Great_Bosses
Great Bosses

There are a lot of bad bosses out there—that’s no surprise. In fact, 65% of Americans would choose to fire their boss over getting a pay raise.

But what gets lost in the midst of trying to stop an awful lot of bad behaviors is the fact that there are a fair number of good bosses out there as well. These are bosses who genuinely care for their team members and want to do the right thing by them. Bosses in the “good” category are already doing a lot of things right, but still have room to move from “good” to “great,” and drive engagement and team productivity on a whole new level.

Want to make the leap to being a great boss? Here are five things to consider.

Great bosses listen.

Good bosses focus a lot of energy on communication, as they should! They transparently communicate with their team members individually and together as a collective unit to make sure everyone has the information they need. Perhaps they even regularly open the floor for questions and collaboration to bring the team along and get their buy-in. But what you say is only half the battle. Listening is a trait that 88% of employees value in a boss. However, only 60% of employees say their managers listen to them.

The difference between waiting to talk and truly listening is deeply misunderstood in the professional world, even by bosses with the best intentions. Great bosses put in that extra effort to make sure they’re making eye contact and have open body language that articulates they are open to what employees have to say. They put away their computer, knowing that if they’re taking notes on it the person talking to them will think they are checking their email. They repeat back what’s said to them to make sure their team member knows they heard it. And when they hear valid points or interesting perspectives, they keep an open mind and find ways to do things with it.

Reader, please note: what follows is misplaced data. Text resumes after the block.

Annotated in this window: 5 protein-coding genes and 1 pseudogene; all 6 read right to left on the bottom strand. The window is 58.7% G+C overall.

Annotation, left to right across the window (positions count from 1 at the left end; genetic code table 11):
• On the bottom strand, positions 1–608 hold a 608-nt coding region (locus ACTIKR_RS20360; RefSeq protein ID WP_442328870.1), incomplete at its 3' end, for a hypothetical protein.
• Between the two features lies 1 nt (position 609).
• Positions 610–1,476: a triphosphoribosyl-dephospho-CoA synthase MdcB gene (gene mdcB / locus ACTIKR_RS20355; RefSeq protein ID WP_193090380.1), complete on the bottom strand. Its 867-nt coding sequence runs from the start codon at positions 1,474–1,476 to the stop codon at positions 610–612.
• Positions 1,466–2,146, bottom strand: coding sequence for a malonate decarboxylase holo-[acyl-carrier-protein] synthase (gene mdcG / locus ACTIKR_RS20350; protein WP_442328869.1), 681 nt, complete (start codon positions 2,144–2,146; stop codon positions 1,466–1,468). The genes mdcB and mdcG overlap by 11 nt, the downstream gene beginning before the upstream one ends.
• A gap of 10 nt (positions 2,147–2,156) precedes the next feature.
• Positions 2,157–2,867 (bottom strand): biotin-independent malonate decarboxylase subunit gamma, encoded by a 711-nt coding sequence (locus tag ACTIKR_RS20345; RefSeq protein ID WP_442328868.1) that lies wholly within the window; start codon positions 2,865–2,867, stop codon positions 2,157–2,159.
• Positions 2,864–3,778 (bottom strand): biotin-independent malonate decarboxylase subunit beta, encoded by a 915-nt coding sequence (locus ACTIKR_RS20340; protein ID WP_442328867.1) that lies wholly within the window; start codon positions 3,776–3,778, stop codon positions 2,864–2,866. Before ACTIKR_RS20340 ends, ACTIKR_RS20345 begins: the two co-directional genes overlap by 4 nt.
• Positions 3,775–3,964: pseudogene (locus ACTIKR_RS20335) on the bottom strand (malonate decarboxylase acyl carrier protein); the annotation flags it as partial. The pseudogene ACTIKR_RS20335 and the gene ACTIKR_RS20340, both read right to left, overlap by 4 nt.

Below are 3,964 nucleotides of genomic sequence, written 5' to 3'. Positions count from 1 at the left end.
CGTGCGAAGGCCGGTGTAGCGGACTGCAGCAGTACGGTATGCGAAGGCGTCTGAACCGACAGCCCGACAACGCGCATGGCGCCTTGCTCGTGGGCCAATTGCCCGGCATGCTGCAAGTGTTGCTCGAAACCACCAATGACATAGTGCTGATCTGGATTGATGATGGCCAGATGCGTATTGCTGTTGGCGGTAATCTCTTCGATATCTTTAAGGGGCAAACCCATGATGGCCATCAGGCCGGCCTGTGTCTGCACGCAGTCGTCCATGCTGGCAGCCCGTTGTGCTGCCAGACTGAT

Giving someone your full attention is a gift that is easy to give and doesn’t cost a thing. Great bosses make listening one of their most important habits.

Great bosses adapt to the needs of their individual team members.

Every single one of us brings a unique set of preferences and tendencies to work with us every day – that’s your work style. There’s no such thing as a good or bad work style, and no work style is any better or worse than any other. Each has its own set of strengths and a set of things that are a bit more challenging. For example, someone can have what many consider to be a natural leadership ability…but they leave a trail of bodies in their wake because they’re so focused on achieving their goal. And some people are extraordinary collaborators, but they can also be hesitant to call out the problems for the sake of team harmony.